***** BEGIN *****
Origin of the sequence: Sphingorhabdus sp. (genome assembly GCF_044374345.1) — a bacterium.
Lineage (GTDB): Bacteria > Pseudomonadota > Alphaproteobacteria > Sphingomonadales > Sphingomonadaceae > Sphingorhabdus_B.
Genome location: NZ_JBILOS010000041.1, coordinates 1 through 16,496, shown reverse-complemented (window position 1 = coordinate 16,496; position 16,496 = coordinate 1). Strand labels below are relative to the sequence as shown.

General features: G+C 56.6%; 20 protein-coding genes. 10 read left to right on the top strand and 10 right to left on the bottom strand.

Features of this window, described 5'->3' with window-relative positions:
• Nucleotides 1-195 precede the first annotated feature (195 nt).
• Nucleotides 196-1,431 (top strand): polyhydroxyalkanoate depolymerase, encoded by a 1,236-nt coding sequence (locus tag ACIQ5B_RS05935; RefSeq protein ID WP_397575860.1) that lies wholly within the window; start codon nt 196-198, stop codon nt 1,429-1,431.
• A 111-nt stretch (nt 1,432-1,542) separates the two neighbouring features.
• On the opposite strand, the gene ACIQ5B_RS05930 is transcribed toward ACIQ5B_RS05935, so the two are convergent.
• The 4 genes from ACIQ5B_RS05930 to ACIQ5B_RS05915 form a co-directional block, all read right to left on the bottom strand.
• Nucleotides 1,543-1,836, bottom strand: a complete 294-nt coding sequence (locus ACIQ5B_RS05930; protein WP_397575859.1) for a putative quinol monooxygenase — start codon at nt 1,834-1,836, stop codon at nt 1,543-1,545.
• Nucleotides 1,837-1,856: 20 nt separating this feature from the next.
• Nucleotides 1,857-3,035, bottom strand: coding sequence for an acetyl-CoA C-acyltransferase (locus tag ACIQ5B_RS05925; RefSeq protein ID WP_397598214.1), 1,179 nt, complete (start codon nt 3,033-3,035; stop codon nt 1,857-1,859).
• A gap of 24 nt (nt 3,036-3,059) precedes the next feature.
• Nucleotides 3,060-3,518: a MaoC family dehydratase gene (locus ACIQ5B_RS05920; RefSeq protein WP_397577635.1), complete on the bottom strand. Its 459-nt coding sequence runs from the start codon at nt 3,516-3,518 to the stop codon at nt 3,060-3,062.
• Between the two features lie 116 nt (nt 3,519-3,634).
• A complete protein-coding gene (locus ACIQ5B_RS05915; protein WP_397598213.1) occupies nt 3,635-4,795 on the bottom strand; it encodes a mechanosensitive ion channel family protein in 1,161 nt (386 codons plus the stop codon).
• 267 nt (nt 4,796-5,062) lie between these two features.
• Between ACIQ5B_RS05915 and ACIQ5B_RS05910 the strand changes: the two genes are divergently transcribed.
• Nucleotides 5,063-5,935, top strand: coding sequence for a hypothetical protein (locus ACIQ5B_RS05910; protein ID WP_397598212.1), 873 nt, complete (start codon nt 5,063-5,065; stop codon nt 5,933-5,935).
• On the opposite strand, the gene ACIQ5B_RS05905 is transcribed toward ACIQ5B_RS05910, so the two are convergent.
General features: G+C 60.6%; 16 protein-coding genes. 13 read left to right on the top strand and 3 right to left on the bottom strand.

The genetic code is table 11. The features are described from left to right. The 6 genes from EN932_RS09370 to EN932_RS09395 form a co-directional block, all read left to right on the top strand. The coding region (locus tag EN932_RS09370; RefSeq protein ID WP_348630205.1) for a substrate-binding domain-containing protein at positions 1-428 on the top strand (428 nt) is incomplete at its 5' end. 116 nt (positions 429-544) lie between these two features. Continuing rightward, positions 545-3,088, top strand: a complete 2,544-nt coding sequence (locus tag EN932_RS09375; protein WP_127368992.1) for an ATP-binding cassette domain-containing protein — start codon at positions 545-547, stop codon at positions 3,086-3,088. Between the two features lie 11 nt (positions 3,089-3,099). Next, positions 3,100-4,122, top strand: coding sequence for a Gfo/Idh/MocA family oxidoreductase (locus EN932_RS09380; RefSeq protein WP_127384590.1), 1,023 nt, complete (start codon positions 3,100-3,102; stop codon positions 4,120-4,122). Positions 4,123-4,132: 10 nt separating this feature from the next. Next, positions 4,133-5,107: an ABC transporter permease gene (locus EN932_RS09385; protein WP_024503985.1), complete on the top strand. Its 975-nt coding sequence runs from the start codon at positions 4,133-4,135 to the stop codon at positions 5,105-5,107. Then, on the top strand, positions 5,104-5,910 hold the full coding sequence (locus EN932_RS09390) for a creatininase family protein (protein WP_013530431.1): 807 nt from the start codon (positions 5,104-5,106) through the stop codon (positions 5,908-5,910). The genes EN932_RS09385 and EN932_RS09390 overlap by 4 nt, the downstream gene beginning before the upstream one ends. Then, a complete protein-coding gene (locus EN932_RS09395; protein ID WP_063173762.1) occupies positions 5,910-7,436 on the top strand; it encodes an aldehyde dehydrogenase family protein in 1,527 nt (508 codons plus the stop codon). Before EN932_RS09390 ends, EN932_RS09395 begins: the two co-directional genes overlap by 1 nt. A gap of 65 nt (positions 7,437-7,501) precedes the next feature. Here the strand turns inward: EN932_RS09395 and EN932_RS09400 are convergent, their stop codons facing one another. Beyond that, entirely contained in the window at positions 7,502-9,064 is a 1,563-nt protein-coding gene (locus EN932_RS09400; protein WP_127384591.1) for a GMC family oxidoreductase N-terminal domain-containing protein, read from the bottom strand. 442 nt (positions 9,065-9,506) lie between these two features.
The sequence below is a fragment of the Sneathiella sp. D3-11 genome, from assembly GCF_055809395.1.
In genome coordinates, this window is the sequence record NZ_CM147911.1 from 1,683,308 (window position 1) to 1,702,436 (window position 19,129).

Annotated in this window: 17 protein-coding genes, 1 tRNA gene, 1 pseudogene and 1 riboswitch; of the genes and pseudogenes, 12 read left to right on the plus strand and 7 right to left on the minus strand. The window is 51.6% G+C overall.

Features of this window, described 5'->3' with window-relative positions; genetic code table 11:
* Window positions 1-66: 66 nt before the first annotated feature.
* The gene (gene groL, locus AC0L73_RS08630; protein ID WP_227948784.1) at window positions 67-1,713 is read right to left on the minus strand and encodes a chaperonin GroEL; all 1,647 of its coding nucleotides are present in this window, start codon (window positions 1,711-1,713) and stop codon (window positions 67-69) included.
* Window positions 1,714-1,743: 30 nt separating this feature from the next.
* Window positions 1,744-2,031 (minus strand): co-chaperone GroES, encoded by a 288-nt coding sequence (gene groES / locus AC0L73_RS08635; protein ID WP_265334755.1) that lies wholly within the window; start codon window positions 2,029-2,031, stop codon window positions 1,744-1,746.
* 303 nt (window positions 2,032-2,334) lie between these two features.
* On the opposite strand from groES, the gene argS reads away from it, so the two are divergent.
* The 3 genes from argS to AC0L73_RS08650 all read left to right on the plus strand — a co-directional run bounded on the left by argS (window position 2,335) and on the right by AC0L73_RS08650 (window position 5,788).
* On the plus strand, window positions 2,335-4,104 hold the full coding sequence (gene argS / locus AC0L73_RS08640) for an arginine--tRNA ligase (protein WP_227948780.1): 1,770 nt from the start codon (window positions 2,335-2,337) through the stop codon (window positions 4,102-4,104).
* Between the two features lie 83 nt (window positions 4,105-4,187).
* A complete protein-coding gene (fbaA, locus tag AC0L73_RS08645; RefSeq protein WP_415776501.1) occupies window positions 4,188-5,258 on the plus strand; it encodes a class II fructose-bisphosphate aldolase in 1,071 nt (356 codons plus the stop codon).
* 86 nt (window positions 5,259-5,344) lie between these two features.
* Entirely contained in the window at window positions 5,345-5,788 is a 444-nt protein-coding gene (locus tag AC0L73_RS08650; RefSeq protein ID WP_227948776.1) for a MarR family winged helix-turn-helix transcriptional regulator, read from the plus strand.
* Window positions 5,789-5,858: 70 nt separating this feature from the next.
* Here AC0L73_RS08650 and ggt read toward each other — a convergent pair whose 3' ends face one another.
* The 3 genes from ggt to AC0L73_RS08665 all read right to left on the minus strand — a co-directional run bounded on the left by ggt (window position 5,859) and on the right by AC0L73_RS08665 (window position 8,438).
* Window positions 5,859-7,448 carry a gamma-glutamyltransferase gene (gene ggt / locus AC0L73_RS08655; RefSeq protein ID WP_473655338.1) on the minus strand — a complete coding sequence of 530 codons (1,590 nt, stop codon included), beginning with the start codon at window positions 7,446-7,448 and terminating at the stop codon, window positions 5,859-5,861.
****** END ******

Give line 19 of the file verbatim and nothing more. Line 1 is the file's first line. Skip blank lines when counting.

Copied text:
• Between ACIQ5B_RS05915 and ACIQ5B_RS05910 the strand changes: the two genes are divergently transcribed.